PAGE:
As part of our Special Report on Greater Cincinnati Foundation’s Groundwater and Phase 1 racial equity workshops, we are presenting stories of people who experienced the trainings and their responses to it. This is the fourth in that series.
READ THE FULL SPECIAL REPORT: Diving into the Groundwater: Exploring the depths of racism
Woody Keown, Jr. has worked for diversity, inclusion, equity, and civil rights for much of his life. But even he had his eyes opened when he participated in two workshops now being offered in Greater Cincinnati.
After a long career at Procter & Gamble, Keown was appointed president of the National Underground Railroad Freedom Center
in 2019. He is one of about 2,000 people in Greater Cincinnati who, since 2019, have participated in one of Greater Cincinnati Foundation’s Racial Equity Matters
, presented by bi3, Groundwater and Phase 1 trainings.
The programs are led by the Greensboro, N.C.-based Racial Equity Institute
, a not-for-profit founded to help create more equitable institutions and challenge traditional assumptions about race.
Greater Cincinnati Foundation
adopted the programs as key elements of its Racial Equity Matters initiative. Groundwater training is typically a half-day, large group session in which trainers present an analysis of the structural and historic underpinnings of racism in the U.S. and its present-day impact on people’s lives. It’s designed to arm participants with facts and data to counter the assumptions, biases, and prejudices that often take over when it comes to thinking about race.
Groundwater training can be followed up with sessions called Phase I, two-day workshops with fewer people and more interaction.
Keown has participated in both, and he says he came away feeling both disappointed and inspired.
“On one hand, I was very disappointed that a lot of the work that I had been doing to resolve some of these issues of racial discrimination and institutionalized discrimination had not made the systemic progress we needed to make,” he says. “But it also inspired me, because I felt like I had a better understanding of the underlying causes and reasons on a much deeper level.”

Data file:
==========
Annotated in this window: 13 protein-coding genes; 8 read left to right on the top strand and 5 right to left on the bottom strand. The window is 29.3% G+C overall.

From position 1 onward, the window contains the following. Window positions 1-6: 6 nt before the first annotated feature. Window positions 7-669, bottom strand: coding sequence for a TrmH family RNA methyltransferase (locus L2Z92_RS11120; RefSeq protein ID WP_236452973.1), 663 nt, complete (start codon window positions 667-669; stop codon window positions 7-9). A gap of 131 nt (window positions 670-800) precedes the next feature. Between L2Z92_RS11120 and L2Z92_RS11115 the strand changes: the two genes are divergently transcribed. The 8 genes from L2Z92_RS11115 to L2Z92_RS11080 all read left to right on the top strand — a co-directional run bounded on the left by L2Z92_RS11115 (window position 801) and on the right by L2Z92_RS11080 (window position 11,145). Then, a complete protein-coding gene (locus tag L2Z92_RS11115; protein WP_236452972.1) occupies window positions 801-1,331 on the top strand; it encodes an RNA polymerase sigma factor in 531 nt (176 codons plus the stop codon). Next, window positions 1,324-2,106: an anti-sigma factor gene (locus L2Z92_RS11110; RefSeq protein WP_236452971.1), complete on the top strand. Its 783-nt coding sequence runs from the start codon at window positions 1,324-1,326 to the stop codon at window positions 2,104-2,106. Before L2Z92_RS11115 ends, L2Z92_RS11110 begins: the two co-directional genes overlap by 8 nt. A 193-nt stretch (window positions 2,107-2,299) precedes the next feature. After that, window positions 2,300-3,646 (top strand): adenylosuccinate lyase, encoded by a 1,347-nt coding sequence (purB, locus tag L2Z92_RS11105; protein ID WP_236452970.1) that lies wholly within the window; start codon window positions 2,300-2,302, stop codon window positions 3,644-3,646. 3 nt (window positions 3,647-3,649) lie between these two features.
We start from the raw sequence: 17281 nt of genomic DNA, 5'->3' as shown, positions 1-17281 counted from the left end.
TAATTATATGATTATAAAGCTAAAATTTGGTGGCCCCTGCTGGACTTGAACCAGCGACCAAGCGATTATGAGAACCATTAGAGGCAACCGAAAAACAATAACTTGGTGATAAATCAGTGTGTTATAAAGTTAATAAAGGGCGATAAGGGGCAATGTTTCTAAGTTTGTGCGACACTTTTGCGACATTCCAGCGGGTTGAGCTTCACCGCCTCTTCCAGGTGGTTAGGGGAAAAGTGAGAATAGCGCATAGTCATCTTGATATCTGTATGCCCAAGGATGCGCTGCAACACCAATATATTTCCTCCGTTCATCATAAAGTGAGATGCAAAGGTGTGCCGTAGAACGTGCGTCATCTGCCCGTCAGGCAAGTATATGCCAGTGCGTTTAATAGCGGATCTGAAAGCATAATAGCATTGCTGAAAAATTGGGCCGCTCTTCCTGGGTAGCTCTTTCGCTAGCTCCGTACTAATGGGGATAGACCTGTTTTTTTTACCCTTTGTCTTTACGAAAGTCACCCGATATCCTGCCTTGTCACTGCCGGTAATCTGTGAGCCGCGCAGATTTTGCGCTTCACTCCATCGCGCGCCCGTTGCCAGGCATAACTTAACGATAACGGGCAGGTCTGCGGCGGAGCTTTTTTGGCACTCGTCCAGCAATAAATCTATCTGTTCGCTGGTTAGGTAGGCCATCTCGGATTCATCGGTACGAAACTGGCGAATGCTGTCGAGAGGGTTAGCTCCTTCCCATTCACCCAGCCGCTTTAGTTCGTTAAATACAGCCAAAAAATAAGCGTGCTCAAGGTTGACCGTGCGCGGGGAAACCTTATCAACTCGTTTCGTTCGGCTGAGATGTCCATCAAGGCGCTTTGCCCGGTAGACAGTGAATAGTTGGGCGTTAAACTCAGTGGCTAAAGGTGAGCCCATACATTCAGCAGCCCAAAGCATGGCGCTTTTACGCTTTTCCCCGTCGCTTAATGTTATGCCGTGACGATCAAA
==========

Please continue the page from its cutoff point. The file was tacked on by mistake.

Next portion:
The sessions motivated him. “I felt recharged, and it encouraged me to get more actively involved,” he says.
Before, he had been ready to slow down and take a well-deserved rest. The workshops energized him to keep working for what he believed in.
“I had been ready to pass the torch to the next generation, but this particular training woke me up and encouraged me that there was more fight to be done,” he says.
He’s become more involved in the political process as a means to enact change. “I’ve been involved in more political races; my wife and I have paid more money to campaigns than before,” he says. “I pay more attention to platforms than I have before.”
The heightened awareness he gained through the training played a role in his accepting the leadership position at the Freedom Center.
“The training played a heavy part in my decision-making process,” he says. “This whole concept of ‘power’ taught me that if you are not at a seat of power, you’ve got to find more difficult ways to get certain changes made.”
At the Freedom Center, he can make use of what he learned.
“The role at the Freedom Center gave me a bigger opportunity to reach out and make contacts with people across political parties, people across public and private organizations,” he says.
“I’m able to have different kinds of conversations with more people and raise these issues of racial injustice in a more public way than I ever could before. It was very transformational for me.”
This Special Report on Racial Equity Matters presented by bi3 has been made possible with support from Greater Cincinnati Foundation.
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